DETROIT—Opening its purse after a three-year expansion freeze, Toyota Motor Corp. announced plans April 15 to spend nearly $1.5 billion on a new factory in Mexico and a new line in China to support sales growth in key markets and underpin a global overhaul in the way it builds vehicles.
The new facilities will deploy low-cost manufacturing processes and be the first in the world designed and built from the ground up to handle Toyota's new modular platforms.
Together, the expansions will boost Toyota's global capacity by 300,000 vehicles a year, from around 9.8 million units. That will give the world's biggest auto maker more wiggle room on a tight global utilization rate pushing 90 percent. That compares with 70 percent in 2009.
The $1 billion Mexico plant will be in the central state of Guanajuato and make the next-generation Corolla small car. It will open in 2019, with a capacity of 200,000 vehicles a year, and employ 2,000.
The Mexico plant will be Toyota's largest investment in that country to date, and only its second factory there. Currently, Toyota has a plant in Tijuana that builds the midsize Tacoma pickup.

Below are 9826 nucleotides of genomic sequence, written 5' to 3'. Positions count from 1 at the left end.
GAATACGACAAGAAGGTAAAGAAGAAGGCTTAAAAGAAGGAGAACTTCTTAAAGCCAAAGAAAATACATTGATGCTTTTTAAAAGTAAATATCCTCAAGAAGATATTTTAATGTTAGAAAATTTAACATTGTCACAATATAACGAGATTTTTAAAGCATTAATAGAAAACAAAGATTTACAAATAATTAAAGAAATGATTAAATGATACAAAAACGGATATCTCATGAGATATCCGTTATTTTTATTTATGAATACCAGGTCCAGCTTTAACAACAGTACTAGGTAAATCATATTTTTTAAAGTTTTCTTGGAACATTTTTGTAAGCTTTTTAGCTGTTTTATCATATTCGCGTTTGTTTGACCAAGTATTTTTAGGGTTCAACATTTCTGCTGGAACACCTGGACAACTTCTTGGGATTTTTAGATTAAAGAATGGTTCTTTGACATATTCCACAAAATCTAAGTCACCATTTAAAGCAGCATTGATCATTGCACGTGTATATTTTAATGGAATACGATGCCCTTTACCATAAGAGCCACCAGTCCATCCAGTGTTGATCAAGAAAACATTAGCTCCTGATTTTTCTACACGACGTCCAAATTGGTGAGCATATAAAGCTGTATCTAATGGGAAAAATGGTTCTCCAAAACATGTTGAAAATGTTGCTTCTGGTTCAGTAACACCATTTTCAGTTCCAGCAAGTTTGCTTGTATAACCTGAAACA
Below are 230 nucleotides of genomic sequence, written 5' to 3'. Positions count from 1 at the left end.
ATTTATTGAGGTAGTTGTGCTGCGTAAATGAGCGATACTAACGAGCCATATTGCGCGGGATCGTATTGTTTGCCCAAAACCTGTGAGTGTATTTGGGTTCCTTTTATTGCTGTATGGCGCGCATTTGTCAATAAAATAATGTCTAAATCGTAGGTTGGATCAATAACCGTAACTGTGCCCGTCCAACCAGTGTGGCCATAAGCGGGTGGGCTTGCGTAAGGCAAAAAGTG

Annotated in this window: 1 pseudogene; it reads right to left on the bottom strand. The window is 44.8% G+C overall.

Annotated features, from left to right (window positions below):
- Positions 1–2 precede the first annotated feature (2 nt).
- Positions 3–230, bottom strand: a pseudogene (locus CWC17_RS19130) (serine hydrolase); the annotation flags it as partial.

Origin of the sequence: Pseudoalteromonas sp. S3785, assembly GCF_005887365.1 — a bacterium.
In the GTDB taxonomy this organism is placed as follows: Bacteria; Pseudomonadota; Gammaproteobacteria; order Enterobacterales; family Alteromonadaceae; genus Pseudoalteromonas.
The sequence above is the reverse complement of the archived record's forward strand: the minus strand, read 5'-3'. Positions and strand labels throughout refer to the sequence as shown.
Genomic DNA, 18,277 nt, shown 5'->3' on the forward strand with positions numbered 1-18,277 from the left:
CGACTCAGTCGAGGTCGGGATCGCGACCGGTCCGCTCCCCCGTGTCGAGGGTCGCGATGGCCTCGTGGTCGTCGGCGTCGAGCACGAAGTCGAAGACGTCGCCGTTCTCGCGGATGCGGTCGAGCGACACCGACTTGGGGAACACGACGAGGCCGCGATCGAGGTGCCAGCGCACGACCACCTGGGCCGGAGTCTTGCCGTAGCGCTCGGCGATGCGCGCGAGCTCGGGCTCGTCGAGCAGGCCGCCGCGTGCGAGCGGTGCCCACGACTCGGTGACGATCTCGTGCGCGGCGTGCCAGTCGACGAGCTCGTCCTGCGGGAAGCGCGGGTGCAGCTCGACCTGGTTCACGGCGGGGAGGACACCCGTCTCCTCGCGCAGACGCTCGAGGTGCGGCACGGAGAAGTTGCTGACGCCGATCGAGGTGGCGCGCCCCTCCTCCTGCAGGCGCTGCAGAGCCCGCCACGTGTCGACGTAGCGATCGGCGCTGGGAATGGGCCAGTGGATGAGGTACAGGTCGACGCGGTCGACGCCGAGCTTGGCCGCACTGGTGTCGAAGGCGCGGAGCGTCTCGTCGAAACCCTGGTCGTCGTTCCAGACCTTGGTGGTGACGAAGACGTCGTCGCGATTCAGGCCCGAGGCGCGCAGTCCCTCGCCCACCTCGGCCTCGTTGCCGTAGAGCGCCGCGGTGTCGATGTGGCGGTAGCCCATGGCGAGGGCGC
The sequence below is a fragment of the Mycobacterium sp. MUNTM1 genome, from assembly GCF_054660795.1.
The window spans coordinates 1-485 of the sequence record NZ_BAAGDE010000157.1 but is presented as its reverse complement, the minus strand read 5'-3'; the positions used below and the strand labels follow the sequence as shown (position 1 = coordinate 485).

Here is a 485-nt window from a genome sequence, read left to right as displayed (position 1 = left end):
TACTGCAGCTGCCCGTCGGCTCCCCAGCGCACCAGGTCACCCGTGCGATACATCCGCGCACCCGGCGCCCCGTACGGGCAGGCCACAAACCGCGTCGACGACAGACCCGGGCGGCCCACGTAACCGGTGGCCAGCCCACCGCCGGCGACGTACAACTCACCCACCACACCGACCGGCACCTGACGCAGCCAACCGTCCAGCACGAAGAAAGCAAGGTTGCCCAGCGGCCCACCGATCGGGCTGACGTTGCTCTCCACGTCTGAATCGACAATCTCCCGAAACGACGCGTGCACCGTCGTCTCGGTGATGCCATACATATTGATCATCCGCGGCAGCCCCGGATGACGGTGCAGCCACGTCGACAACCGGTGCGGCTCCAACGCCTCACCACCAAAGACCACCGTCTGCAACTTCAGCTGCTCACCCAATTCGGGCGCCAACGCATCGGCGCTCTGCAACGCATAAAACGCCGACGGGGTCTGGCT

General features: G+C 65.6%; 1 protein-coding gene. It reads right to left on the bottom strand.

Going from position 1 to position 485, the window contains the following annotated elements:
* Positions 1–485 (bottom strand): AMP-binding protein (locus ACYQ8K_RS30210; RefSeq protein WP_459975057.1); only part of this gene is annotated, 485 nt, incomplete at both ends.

Toyota hasn't set a date for groundbreaking at the Mexico plant, according to a spokesman. The factory is also part of Toyota's work to centralize North American production geographically.
In China, Toyota will invest 52.2 billion yen ($440 million) to add a third line to its plant in Guangzhou. That will start in 2017, adding 100,000 units of capacity, Toyota said in a statement.
The factory blitz is part of a global shift in the auto maker's manufacturing strategy aimed at cutting the resources needed to produce new vehicles by 20 percent. The effort includes developing a new generation of platforms that will underpin half of Toyota's lineup by 2020.
“This strategic re-thinking of how and where we build our products will create new opportunities for our company, our business partners and our team members across the region,” said Jim Lentz, CEO of Toyota North America, in a statement.
This report appeared on the website of Automotive News, a Detroit-based sister publication of Tire Business Latin America.